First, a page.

(Releads with bankers charged, details)
LAGOS/ABUJA, June 2 (Reuters) - Three central bank officials and two staffers at Nigeria’s Sterling Bank appeared in court on Tuesday to face criminal charges stemming from a currency fraud case, authorities said.
Nigeria’s Economic and Financial Crime Commission (EFCC), an anti-corruption body, said the bank employees were jailed after being arraigned in the southwest city of Ibadan on theft and fraud charges.
On Monday, the EFCC said a total of six central bank officials and 16 commercial bank staff had been accused of currency theft and recirculating naira notes intended for destruction to the tune of over 8 billion naira ($40 million).
The EFCC said two staff of Ecobank were also charged with stealing and fraud to the tune of 910.2 million naira.
Other accused bank officials would appear in court on Wednesday, Rotimi Jacobs, a lawyer for the EFCC, told Reuters.
“The suspects ... were arraigned on an eleven-count charge of conspiracy, fraud and stealing. The bankers were alleged to have defrauded their banks various sums of money,” the EFCC said in a statement.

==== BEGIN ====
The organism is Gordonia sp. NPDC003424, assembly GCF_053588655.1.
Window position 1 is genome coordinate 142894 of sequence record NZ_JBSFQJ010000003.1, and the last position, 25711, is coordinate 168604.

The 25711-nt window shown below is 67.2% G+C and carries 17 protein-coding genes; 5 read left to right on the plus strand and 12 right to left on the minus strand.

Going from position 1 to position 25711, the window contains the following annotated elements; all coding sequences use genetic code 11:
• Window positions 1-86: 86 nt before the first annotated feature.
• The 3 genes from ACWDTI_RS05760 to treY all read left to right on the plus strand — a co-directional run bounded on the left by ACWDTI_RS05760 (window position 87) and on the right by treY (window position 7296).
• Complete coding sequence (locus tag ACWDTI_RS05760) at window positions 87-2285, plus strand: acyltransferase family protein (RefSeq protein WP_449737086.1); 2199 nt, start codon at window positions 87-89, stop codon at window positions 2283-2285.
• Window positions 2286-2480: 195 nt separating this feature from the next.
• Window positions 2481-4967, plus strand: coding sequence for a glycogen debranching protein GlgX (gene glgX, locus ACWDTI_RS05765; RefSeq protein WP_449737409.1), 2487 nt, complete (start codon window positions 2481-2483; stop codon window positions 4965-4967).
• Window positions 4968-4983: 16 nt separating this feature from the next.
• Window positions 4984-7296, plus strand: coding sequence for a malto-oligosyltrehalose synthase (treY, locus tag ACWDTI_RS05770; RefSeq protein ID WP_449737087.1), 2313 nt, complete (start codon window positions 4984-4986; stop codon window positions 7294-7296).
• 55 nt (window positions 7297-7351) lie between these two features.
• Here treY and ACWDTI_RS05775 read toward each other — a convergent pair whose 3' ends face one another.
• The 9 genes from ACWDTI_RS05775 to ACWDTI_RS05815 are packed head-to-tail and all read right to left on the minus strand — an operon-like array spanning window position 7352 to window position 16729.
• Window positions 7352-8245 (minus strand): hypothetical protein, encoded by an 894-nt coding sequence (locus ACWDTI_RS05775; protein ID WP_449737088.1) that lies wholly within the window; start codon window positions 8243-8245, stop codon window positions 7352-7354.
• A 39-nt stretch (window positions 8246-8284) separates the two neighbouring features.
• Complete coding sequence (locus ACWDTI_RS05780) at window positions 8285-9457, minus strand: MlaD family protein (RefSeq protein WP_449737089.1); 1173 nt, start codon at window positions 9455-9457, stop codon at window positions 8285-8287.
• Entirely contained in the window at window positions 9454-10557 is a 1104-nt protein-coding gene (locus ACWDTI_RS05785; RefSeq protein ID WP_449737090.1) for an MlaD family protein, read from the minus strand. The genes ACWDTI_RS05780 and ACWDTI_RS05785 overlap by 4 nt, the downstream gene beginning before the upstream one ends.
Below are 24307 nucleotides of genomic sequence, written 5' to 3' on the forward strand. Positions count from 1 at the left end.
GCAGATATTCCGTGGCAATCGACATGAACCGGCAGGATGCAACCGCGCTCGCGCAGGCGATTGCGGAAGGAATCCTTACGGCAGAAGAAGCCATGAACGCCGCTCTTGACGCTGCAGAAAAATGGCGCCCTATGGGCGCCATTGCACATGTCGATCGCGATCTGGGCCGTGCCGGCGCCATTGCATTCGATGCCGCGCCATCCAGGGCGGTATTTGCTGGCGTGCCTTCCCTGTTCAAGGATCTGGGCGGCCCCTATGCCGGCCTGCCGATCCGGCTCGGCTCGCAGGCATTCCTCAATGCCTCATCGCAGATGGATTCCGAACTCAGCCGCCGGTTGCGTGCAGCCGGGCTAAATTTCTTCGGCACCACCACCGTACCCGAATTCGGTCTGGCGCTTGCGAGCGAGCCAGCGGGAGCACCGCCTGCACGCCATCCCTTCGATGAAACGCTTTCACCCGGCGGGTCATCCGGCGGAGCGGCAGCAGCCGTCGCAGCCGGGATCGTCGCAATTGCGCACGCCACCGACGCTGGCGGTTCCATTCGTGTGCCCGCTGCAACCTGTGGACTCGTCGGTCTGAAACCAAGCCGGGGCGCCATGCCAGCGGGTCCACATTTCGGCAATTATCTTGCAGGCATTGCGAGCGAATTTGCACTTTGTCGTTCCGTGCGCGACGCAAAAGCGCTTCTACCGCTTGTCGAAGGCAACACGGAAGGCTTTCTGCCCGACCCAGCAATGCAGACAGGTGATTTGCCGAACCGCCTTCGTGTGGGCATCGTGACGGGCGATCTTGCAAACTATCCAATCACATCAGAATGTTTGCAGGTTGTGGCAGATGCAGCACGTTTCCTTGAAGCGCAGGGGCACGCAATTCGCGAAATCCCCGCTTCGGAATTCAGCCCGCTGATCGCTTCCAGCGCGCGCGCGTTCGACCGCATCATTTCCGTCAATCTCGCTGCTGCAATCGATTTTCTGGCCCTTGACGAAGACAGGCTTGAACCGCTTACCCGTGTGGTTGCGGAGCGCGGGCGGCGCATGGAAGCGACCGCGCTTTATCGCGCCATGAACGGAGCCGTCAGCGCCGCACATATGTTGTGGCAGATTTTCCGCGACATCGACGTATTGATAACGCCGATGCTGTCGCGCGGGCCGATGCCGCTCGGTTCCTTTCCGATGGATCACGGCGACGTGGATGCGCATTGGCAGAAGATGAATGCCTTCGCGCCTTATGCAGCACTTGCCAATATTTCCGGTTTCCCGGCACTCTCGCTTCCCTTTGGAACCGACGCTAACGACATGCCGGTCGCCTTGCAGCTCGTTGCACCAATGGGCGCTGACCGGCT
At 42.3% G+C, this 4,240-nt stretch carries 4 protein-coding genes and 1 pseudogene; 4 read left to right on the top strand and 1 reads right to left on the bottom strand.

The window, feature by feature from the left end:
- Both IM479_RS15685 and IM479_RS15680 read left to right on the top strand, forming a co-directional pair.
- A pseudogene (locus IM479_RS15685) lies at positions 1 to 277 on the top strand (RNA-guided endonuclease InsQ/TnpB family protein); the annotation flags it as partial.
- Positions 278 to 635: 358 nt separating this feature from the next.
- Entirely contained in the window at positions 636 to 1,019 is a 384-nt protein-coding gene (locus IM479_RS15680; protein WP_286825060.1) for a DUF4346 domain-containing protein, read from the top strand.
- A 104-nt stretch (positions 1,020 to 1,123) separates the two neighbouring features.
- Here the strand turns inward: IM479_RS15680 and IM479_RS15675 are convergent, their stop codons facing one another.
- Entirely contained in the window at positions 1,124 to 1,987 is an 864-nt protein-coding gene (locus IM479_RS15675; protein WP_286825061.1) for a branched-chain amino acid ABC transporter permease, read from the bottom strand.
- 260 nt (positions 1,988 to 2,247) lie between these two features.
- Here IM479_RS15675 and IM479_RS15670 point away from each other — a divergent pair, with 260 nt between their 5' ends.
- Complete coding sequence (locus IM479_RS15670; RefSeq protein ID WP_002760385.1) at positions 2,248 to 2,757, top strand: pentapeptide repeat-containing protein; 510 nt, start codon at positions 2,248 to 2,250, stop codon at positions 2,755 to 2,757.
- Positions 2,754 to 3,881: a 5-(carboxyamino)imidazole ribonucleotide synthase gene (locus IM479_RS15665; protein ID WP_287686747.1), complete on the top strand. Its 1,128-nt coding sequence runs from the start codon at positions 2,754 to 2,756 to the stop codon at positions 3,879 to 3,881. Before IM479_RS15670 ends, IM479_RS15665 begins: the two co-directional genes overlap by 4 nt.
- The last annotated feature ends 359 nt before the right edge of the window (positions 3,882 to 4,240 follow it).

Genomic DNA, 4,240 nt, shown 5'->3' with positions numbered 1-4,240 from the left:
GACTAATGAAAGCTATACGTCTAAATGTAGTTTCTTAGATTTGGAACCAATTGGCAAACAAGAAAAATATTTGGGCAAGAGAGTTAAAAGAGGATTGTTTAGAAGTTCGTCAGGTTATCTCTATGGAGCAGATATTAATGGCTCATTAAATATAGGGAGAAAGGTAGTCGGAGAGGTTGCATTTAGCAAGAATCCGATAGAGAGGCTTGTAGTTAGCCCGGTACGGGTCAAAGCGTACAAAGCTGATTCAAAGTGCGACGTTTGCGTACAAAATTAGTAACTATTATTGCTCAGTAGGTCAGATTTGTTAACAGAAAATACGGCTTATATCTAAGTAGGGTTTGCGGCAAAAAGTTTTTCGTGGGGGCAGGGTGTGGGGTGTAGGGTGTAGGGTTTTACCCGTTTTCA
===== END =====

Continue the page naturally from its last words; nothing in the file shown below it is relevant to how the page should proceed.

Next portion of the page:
The announcement comes three days after President Muhammadu Buhari was sworn in as leader of Africa’s biggest economy and top oil exporter. A crackdown on corruption was one of his central election campaign pledges.
A spokesman for Pan-African lender Ecobank said there was no illegal conduct on its part. Sterling Bank was not immediately available for comment.
Jacobs said the officials had pleaded not guilty to the charges, and that the court had ordered their detention pending bail applications.
The central bank regularly withdraws old or torn notes from circulation to replace them with new ones. Officials said the alleged scheme had no impact on money supply or inflation, which has hovered around 8.7 percent since April.
The naira has lost 8.5 percent of its value since the start of the year after sharp falls in the price of oil, Nigeria’s main export, forced the central bank into a de facto devaluation in February in order to save its dwindling foreign reserves.
$1 = 198.00 naira Reporting by Oludare Mayowa and Camillus Eboh; Writing by Chijioke Ohuocha; Editing by James Macharia and Tom Brown